Facts About Worms In Dogs
Fact #1: Worms affect most dogs at various points in their lives.
Fact #2: Some worms can affect people, especially children and individuals with compromised immune systems.
Fact #3: Dog worms usually won’t go away on their own and some can KILL your dog if not treated in time.
Fact #4: Treating worms in dogs might take multiple attempts, one pill or treatment might not take care of the problem and it’s best to consult a veterinarian before treating any type of worm your dog may have.
How Dog Worms Can Infect Children And Adults
Children and adults can contract roundworms easily by stepping on dog poop accidentally. Children can touch toys or the ground where dogs have pooped and then place their hands in their mouth or rub their eyes, unknowingly taking in the worm larvae or worms. Once inside the body, the worms can travel to the brain, via the liver, lungs and eyes so it’s very important to keep dog waste removed from areas where children play.
sit-stay-play provides poop scooping services for dog parents and we can also clean cat litter boxes, bird cages and kennels. Scheduling is easy and services are affordable.
Tapeworms can be contracted by adults or children by swallowing an infected flea. Tapeworms can cause liver disease in people.
Types of Worms Dogs Get
- Ringworm (actually is a fungal infection)
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How Dogs Contract Worms
- By eating dog fecal matter;
- By stepping on dog poop and getting the fecal matter into an open wound on a foot or other body part;
- By licking toys, other dogs or their own body that
- By ingesting fleas which carry tapeworm;
- Roundworms are passed from mom to puppy;
- Mosquitos transmit heartworm; and
- Ringworm is transmitted by direct contact.
What Worms Look Like
- Roundworms look like off-white pieces of spaghetti and can get up to 8″ in length.
- Tapeworms look like little pieces of rice and sit on the stool or stick to the hair near the dog’s anus.
- Tapeworm isn’t actually one worm, the worms are actually small segments attached together. The individual segments have the tapeworm eggs.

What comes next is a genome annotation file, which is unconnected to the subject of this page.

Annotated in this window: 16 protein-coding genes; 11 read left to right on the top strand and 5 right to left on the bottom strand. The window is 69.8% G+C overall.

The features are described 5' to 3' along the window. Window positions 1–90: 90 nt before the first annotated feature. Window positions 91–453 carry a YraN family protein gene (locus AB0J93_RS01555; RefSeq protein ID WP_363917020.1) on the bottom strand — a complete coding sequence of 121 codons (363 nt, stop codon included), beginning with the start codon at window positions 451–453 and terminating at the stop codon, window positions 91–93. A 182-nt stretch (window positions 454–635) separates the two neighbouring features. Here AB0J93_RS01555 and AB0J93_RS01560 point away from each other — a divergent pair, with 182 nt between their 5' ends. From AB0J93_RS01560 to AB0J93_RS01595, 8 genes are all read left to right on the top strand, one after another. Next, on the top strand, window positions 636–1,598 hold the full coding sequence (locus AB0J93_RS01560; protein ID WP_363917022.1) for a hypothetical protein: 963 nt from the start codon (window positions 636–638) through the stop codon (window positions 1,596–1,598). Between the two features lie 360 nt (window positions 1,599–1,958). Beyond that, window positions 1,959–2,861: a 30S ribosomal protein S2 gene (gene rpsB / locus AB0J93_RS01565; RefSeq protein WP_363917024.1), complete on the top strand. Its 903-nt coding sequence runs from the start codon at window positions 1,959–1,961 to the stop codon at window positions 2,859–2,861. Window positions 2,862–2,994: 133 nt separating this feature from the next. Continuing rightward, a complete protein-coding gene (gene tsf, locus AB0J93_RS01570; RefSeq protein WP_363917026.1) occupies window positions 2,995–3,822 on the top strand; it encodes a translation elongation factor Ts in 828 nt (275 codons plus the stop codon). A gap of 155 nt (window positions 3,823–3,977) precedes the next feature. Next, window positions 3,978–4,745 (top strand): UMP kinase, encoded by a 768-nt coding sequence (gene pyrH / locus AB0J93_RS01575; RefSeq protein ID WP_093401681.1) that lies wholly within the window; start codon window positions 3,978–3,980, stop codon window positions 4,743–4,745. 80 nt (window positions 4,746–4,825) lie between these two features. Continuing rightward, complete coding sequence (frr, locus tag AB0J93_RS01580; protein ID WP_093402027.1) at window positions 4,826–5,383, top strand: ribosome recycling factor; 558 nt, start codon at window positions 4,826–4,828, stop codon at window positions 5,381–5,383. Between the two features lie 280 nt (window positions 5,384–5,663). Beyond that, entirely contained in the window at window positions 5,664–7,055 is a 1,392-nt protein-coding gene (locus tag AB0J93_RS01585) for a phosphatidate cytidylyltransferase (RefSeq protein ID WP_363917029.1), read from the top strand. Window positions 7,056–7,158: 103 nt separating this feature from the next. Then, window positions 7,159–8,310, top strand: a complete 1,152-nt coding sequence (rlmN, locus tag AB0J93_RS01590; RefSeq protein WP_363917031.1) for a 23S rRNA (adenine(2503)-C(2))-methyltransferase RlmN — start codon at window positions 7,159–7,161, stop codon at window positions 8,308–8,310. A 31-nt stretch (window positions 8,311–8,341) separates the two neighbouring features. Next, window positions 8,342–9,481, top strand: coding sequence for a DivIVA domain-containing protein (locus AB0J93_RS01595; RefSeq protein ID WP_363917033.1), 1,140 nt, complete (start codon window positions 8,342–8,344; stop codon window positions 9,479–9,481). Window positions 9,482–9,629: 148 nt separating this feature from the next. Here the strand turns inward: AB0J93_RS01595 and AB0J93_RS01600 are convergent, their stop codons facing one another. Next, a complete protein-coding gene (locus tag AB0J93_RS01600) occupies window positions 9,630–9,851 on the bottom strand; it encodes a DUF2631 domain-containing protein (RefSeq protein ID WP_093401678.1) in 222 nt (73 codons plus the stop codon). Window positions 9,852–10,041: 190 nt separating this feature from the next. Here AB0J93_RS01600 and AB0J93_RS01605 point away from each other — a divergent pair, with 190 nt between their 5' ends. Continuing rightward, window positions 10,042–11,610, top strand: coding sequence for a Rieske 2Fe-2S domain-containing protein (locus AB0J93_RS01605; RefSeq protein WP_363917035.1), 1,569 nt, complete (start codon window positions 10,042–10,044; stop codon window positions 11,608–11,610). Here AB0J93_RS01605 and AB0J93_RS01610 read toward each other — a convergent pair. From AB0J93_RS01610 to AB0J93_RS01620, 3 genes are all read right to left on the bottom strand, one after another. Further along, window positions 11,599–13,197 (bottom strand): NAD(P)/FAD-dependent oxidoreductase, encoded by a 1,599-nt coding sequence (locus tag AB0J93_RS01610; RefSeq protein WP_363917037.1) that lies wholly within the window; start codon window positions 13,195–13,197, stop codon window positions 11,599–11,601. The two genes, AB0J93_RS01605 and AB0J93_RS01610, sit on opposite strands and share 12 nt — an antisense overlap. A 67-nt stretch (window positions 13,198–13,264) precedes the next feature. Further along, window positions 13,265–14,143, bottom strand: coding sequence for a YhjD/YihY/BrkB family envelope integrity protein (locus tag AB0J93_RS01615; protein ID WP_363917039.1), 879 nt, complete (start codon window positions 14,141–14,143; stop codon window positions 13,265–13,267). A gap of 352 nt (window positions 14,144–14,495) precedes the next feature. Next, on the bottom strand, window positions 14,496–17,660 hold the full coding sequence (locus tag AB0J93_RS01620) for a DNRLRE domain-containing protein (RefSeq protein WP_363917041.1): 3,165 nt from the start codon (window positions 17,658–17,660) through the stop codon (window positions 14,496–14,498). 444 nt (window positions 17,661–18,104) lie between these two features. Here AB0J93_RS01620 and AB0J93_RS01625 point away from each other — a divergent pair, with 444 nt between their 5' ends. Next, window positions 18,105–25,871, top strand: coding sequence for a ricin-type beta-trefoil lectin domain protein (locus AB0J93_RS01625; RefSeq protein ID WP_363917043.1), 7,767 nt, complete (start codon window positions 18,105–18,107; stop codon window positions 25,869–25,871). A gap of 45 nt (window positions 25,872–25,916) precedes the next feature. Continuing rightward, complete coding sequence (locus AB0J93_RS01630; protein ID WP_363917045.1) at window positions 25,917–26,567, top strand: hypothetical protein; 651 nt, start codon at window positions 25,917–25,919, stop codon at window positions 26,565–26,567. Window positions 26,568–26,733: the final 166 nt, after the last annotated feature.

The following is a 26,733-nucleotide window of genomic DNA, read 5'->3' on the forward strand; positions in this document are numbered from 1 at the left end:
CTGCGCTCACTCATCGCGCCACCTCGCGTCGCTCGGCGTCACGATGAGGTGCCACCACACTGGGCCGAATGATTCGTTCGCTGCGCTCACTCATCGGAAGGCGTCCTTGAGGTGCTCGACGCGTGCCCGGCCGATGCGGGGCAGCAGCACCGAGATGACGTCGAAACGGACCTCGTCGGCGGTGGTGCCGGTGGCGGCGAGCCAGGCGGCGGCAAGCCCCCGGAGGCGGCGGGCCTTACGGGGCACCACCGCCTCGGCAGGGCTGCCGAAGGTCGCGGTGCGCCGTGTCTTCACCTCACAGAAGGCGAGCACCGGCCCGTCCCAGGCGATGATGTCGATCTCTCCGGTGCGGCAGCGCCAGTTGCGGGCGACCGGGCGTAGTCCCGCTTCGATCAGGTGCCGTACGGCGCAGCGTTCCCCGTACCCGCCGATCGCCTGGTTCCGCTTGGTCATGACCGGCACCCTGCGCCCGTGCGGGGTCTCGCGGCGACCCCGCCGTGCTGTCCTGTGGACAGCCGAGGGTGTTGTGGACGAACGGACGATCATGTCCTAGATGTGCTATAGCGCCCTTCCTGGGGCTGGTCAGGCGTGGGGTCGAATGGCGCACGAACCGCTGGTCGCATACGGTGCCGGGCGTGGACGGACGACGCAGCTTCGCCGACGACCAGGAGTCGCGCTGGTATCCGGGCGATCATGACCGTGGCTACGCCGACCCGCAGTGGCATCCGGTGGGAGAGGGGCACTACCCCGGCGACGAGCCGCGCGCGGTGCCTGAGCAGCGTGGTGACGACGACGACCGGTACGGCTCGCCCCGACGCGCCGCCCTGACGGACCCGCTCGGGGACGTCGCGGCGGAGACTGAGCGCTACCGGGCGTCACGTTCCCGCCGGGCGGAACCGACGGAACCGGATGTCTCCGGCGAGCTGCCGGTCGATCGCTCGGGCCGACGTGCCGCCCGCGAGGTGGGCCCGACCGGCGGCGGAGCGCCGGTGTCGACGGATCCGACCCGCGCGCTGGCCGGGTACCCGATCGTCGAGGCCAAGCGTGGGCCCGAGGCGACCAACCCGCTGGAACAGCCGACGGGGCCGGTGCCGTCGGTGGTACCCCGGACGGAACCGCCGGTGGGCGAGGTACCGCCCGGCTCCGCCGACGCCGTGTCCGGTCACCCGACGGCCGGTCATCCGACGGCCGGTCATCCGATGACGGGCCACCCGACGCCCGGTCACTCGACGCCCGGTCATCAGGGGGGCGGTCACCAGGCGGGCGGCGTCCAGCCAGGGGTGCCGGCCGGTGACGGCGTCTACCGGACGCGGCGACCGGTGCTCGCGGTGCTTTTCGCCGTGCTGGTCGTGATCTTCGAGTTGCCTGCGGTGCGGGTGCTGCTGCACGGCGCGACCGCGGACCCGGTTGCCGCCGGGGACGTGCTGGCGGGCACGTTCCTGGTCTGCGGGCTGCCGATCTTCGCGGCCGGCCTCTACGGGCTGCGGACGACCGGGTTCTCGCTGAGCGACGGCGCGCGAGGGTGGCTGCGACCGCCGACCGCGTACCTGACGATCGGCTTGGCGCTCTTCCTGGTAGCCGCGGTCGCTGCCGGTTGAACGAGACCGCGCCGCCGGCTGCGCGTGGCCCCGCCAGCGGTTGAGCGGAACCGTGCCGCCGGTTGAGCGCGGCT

- Hookworms look like roundworm but have teeth and they move around about 6 times a day to find new feeding spots.
- Whipworms can be seen under a microscope.
- Ringworm looks like a small red rash.
How To Treat Worms In Dogs
Veterinarians prescribe liquid worming medicine or administer a worming pill for roundworm, tapeworm, whipworm and hookworm.
Heartworms are treated via a monthly pill.
Ringworm is treated via a sulfur dip prescribed by a veterinarian.
If you think your dog has worms, call your veterinarian immediately and follow their instructions. Some will want you to bring in a stool sample for accurate diagnosis.
Puppies are highly susceptible to worms and puppy parents need to be vigilant about treating these youngsters or anemia and serious illness and death can occur.
Cleaning Areas Affected By Worms
It’s very important to clean any area that a dog with worms has been in and to remove ALL fecal matter from the yard or living area.
Carpets should be vacuumed, floors should be swept and mopped, ESPECIALLY if the dog has had bowel movements on the flooring.
Outside kennel runs should be cleared of fecal matter, swept, cleaned and disinfected with a product specifically made to kill virus, worms and other pathogens.
Wash your hands thoroughly after cleaning these areas.
Before adopting a new dog, make sure they’ve been wormed. If the puppy or dog hasn’t been wormed, have your veterinarian check and you can inspect the fecal matter to see if you notice any of these types of worms. But remember, you might not be able to detect them so a vet check is important.
If you’ve adopted a new dog and he seems to be losing weight or showing other symptoms such as lethargy, constant eating, vomiting or diarrhea, have your veterinarian check him out for worms, viruses or parasites.
NOTE: Parvovirus and certain types of worms can live in soil for months and even years, regardless of weather. Talk to your veterinarian about how to treat the ground, grass and soil if your dog has parvovirus or worms that can live in the soil.
sit-stay-play can provide pet taxi services if you need to take your dog to the veterinarian and don’t have transportation.
As professional pet sitters, we monitor the dogs in our care and check their, ehh hmmm, ‘deposits’ to make sure we don’t notice any worms or other foreign material. If we do notice something in their stool, we’ll inform you immediately.
Kelley Stewart, CEO|Pet Sitter
sit-stay-play In-home pet sitting & more.LLC
“Your pet sitting, dog walking, poop scooping specialists!”
Serving Muncie and east central Indiana
P.S. Are you looking for a veterinarian in or near Muncie? Hop on over to this page to see the top 3 recommendations our clients give.